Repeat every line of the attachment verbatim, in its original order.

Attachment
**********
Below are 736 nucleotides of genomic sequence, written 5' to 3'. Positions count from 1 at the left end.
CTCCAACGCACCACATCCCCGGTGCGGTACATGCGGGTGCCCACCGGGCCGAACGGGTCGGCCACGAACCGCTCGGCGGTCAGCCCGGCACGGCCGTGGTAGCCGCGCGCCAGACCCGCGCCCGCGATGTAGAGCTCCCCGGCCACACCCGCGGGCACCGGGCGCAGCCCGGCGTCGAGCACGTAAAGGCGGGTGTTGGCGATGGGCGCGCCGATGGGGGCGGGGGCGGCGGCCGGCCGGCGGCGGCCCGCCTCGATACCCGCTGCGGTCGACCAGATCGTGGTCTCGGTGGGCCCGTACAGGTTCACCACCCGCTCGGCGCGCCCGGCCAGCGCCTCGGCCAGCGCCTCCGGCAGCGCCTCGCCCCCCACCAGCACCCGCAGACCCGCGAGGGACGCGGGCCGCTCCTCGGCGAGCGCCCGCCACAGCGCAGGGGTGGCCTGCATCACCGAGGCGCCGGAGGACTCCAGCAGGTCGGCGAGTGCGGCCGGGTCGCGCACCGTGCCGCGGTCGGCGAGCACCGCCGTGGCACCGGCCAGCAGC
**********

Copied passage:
Below are 736 nucleotides of genomic sequence, written 5' to 3'. Positions count from 1 at the left end.
CTCCAACGCACCACATCCCCGGTGCGGTACATGCGGGTGCCCACCGGGCCGAACGGGTCGGCCACGAACCGCTCGGCGGTCAGCCCGGCACGGCCGTGGTAGCCGCGCGCCAGACCCGCGCCCGCGATGTAGAGCTCCCCGGCCACACCCGCGGGCACCGGGCGCAGCCCGGCGTCGAGCACGTAAAGGCGGGTGTTGGCGATGGGCGCGCCGATGGGGGCGGGGGCGGCGGCCGGCCGGCGGCGGCCCGCCTCGATACCCGCTGCGGTCGACCAGATCGTGGTCTCGGTGGGCCCGTACAGGTTCACCACCCGCTCGGCGCGCCCGGCCAGCGCCTCGGCCAGCGCCTCCGGCAGCGCCTCGCCCCCCACCAGCACCCGCAGACCCGCGAGGGACGCGGGCCGCTCCTCGGCGAGCGCCCGCCACAGCGCAGGGGTGGCCTGCATCACCGAGGCGCCGGAGGACTCCAGCAGGTCGGCGAGTGCGGCCGGGTCGCGCACCGTGCCGCGGTCGGCGAGCACCGCCGTGGCACCGGCCAGCAGC